It’s the beginning of winter and for the next six months temperatures will plummet to twenty degrees below zero. For warmth, buffalo depend on hot springs, thermal geysers and their own natural protective defensives. Their thick winter coats and extra layers of fat insulate them form the cold, while their large powerful heads act as snow plows. Their humps serve as counterweights to their swinging heads, pushing the deep snow out of the way. Their highly developed sense of smell tells them where to dig; they can detect the scent of grass even under a meter of snow.
In this weather vulnerable calves must stay close to the herd for protection. The bison walk slowly through the deep snow in a single line. The lead animal blazes a path which makes it easy for the herd to follow, especially the younger ones. If an animal strays from the herd, it’s almost certainly in trouble. They are stranded in deep snow without a packed down trail to follow, struggling to survive. The herd is now powerless to help him. The herd must continue on, searching for better grazing. As the herd moves on, once navigable rivers become hidden obstacles. If one buffalo falls into an icy river, it is stuck. Once again, the herd can do nothing, and the animal is left there to die alone.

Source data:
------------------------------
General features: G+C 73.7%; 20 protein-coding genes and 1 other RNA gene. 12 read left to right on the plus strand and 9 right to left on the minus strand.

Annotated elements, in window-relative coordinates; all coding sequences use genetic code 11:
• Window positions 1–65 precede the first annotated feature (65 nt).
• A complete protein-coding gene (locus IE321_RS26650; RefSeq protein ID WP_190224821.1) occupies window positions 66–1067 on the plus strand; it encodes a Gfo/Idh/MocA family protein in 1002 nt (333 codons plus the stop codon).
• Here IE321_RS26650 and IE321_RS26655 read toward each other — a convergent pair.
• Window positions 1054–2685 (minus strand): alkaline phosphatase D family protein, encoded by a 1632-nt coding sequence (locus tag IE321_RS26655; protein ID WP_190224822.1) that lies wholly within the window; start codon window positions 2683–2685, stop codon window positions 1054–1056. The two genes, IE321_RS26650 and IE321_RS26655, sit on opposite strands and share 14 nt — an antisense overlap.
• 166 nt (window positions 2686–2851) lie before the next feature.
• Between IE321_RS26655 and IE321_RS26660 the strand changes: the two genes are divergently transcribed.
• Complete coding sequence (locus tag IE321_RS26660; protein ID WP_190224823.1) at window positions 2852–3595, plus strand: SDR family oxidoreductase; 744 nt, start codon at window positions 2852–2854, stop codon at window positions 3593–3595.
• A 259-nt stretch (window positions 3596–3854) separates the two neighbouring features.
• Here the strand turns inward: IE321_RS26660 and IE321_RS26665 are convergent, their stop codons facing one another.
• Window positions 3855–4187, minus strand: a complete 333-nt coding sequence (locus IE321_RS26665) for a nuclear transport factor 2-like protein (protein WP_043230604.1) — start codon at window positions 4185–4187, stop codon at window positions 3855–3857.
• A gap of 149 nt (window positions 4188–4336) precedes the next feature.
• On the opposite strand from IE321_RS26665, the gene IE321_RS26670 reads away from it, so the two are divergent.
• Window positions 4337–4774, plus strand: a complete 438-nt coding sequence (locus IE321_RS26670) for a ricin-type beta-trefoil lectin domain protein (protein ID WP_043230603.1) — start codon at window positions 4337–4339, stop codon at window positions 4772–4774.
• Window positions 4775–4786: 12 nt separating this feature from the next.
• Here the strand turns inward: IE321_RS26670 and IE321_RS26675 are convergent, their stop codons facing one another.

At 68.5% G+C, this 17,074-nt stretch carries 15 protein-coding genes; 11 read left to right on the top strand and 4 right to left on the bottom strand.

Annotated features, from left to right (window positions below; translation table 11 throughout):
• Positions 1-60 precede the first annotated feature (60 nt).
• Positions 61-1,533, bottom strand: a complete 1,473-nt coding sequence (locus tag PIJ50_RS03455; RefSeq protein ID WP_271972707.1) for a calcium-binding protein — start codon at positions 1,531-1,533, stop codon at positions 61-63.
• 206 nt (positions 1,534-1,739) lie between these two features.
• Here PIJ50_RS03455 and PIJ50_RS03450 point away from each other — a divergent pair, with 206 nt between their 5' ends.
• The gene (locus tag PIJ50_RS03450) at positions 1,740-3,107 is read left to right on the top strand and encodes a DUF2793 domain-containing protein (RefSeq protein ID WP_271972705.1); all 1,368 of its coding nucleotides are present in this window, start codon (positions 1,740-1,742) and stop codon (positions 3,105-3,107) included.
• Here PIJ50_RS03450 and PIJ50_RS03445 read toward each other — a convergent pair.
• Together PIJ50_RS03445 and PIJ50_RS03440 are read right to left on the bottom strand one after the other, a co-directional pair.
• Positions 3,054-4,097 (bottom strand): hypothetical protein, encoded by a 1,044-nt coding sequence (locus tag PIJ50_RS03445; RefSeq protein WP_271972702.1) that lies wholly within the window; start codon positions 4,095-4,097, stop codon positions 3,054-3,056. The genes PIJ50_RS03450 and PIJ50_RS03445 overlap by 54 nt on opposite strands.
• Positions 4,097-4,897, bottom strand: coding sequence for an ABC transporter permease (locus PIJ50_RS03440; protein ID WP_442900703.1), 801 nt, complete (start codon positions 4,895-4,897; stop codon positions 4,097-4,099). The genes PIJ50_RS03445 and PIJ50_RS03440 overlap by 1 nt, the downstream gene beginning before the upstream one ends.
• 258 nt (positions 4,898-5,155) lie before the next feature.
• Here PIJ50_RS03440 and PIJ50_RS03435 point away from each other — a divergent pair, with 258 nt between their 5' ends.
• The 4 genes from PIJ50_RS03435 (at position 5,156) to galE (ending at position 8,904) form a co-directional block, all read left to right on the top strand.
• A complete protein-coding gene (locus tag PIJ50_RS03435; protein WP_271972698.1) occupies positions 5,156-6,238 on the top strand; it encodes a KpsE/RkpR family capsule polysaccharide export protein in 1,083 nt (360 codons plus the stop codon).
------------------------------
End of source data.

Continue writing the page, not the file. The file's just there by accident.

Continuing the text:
During a severe winter, the bison often migrate to warmer elevations outside the park, where they are not protected. Some of these animals have been exposed to a disease called brucellosis, there has been no evidence of wild bison transmitting this disease to cattle, but nonetheless the state of Montana is not willing to take this risk, and any animals that stray outside the park can be destroyed. During the terrible winter of 1996 over 1,000 bison were shot and killed, nearly 1/3 of the Yellowstone herd. Winters in Yellowstone are long and difficult, but for the survivors spring means renewal, the beginning of a new cycle.